Solutions

Share on facebook
Share on twitter
Share on linkedin

Hurricane Teddy

Hurricane Teddy is expected to reach Atlantic Canada as a post-tropical storm on Wednesday morning and will most likely have decreased wind speeds compared to Hurricane Dorian in 2019. 

Nova Scotia and Prince Edward Island should expect surge levels in addition to flash flooding due to intense rainfall. Current estimates are between 3-5 meters of surge for Prince Edward Island and 3-9 meters for Nova Scotia.  Parts of Newfound and Labrador are also expected to receive rainfall of 50mm-100mm.

CoreLogic estimated the flood risk in different parts of Nova Scotia and Prince. The red in the maps below reflect extreme risk, orange is very high risk, yellow is high risk, green is moderate risk and blue is low risk.

Flood Risk in Halifax, Nova Scotia

Flood Risk in Charlottetown, Prince Edward Island

Flood Risk in Sydney, Nova Scotia

Overall, we should less impact from wind gusts but rainfall and surge are expected to cause flooding through Nova Scotia, Prince Edward Island, and Newfoundland and Labrador over the next few days.

CoreLogic will provide updates on the situation as it unfolds.

Share on facebook
Share on twitter
Share on linkedin
Get The Latest Updates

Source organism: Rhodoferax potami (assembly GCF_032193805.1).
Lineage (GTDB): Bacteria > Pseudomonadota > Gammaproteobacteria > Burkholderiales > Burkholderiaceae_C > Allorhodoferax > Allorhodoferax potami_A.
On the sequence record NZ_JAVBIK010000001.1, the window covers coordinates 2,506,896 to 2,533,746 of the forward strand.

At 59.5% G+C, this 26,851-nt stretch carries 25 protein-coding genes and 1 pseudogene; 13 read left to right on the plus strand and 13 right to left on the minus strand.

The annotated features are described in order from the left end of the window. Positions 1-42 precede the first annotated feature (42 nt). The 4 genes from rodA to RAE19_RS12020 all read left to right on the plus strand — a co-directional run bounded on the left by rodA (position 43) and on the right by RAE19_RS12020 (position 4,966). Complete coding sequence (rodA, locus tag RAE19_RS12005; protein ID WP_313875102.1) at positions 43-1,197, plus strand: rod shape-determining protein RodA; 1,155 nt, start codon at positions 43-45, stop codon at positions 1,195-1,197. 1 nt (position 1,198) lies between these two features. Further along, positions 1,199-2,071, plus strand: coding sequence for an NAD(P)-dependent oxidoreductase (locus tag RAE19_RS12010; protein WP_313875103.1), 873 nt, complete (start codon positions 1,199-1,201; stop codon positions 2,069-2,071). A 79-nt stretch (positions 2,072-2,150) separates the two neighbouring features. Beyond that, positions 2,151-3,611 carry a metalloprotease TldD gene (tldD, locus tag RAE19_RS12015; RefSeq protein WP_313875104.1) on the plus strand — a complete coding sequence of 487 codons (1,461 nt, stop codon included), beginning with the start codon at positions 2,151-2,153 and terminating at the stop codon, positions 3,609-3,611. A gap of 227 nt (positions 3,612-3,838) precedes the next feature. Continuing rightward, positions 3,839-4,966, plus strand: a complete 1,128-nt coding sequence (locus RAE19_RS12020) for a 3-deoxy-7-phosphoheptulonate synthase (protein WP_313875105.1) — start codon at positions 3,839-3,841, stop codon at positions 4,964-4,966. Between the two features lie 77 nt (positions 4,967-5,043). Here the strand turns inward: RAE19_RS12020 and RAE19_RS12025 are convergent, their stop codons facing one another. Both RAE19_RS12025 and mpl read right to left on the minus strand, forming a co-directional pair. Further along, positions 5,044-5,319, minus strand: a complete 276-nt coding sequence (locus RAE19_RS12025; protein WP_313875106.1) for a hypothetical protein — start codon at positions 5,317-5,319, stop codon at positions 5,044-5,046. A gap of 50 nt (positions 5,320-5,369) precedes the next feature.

Subscribe To Our Newsletter

By submitting this form I agree that CoreLogic may contact me at the email address I provided for information about products, services or insights. I understand that consent can be withdrawn at any time by clicking the unsubscribe link contained in email messages.

Most Recent

Related Posts

Wildfire
Intelligence

The 2021 Wildfire Report

Understanding All the Facets of Wildfire Impact to Housing Stock The 2021 wildfire season has already been destructive. As of September, 2021 ranks as the

Header Intelligence Podcast
Insurance

What’s in a Loss Estimate?

At CoreLogic, one of the areas we keep close tabs on is how weather and climate affect property as this could have some surprising downstream effects. The CoreLogic Hazard HQ team keeps a close eye on the state of weather covering catastrophes in the US and around the world.